Nineteen-year-old Esteban and some young pals went out drinking and carousing, and got into a dispute with another group of young men outside of a party.
One of Esteban's group stabbed a young man in the opposing group. The young man died. It's a story that was ancient before it showed up in Romeo and Juliet.
Esteban and the friend who held the knife entered a guilty plea. Both got sixteen years in prison. Esteban and his attorney thought that was too much.
Esteban asked the governor, a tough-on-crime Republican, a man who spent most of his career glorifying the glitzy annihilation of criminals, for mercy in the form of commutation.
Esteban got it. Esteban's state imprisons legions of young men like Esteban for many decades at taxpayer expense, and they never get mercy, but Esteban got struck by the good kind of lightning.
You might or might not find it relevant that Esteban is Esteban Nunez, son of former California Assembly Speaker (and Gov. Schwarzenegger ally) Fabian Nunez.
Maybe that has something to do with it.
Politically motivated pardons and commutations are old hat. Many of them are, viewed in isolation and without context, perfectly defensible exercises of executive clemency, an important and legitimate power under federal and state constitutions. Where the wheels fall of the wagon of legitimacy is when we start asking why this guy, and not those ten thousand guys? The answer is money and political power, as it always has been. The handful of other lucky men and women thrown into each raft of pardons and commutations, picked to suggest neutral mercy. But overall, pardons and commutations are given in increasingly stingy fashion.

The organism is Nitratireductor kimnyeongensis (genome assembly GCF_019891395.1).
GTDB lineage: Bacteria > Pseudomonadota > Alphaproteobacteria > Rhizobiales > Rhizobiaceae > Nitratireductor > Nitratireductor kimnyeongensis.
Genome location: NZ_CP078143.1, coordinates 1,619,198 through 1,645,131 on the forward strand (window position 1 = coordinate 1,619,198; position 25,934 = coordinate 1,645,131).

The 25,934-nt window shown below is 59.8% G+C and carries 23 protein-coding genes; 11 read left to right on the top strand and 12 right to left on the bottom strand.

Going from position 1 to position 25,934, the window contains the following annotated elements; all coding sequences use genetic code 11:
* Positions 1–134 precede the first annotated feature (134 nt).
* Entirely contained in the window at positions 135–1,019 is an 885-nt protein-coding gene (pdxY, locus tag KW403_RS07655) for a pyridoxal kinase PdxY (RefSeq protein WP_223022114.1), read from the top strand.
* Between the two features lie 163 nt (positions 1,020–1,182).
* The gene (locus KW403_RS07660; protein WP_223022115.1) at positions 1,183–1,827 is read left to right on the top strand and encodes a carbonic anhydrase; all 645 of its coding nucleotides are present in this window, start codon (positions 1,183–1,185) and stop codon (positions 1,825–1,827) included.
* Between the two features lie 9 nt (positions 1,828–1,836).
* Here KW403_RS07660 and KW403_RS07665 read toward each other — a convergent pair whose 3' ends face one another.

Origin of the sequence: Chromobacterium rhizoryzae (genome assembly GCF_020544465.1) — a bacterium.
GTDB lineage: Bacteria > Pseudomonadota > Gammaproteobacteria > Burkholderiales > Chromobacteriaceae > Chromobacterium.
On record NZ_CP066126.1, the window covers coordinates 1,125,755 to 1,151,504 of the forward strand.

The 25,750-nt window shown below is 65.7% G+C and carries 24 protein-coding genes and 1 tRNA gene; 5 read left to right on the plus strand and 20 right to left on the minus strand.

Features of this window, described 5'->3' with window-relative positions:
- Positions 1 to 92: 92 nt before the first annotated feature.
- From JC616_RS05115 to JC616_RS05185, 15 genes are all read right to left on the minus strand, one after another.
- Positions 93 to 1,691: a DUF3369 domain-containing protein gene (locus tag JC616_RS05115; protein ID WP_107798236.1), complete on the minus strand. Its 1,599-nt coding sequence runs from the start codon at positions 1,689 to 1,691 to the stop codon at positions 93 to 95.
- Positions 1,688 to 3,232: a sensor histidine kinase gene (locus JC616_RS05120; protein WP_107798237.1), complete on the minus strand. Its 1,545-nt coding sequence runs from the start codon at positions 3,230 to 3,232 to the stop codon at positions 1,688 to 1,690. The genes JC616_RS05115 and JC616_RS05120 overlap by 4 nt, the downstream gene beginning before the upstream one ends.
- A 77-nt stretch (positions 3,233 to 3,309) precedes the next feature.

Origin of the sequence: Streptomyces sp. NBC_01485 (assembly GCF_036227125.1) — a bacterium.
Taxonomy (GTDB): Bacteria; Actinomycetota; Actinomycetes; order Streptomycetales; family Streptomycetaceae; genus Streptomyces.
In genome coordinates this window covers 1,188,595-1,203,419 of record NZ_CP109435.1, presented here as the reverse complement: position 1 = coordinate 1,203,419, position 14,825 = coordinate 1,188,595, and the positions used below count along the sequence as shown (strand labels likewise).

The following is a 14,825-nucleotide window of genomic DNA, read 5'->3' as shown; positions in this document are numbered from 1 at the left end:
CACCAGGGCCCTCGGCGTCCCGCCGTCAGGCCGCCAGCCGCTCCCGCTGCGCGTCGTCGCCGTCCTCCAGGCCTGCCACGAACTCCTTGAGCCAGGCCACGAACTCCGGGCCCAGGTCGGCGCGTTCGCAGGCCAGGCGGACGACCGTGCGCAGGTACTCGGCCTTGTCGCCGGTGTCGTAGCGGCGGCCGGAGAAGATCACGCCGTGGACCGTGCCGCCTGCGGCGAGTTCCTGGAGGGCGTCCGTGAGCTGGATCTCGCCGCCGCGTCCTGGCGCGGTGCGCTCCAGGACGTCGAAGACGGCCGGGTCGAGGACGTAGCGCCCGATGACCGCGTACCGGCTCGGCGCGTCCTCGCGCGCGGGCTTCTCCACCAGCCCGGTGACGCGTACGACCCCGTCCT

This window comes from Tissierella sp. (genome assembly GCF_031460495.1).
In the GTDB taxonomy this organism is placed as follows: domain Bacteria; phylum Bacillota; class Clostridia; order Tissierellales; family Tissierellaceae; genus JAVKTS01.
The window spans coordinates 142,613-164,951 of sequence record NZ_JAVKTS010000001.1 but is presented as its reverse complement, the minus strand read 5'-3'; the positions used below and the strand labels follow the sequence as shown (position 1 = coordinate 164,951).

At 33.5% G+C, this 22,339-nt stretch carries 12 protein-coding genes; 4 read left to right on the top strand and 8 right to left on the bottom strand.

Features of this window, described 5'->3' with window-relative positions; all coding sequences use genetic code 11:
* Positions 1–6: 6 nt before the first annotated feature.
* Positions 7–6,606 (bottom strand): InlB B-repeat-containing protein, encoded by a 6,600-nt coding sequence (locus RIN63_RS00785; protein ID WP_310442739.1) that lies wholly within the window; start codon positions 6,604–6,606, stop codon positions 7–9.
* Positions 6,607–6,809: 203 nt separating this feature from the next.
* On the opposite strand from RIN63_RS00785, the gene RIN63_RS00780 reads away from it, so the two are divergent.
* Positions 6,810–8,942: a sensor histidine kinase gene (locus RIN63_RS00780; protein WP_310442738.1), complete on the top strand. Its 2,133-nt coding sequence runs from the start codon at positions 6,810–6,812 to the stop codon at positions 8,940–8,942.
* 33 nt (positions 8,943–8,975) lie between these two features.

The fault lies in ourselves. As a society, we've uncritically accepted the "law and order" agenda and made it as inviolate as "family values" and "strong defense." We snipe at presidents and governors for handing out political favors in the form of the rare pardon or commutation. But the truth is, if a president or a governor engaged in a vigorous, far-ranging, even-handed campaign of pardons and commutations, we'd flip our lids and call him soft on crime, some sort of radical hell-bent on releasing the scum of the earth to murder our children in their warm beds.
So can we really blame them for being cynical about it?
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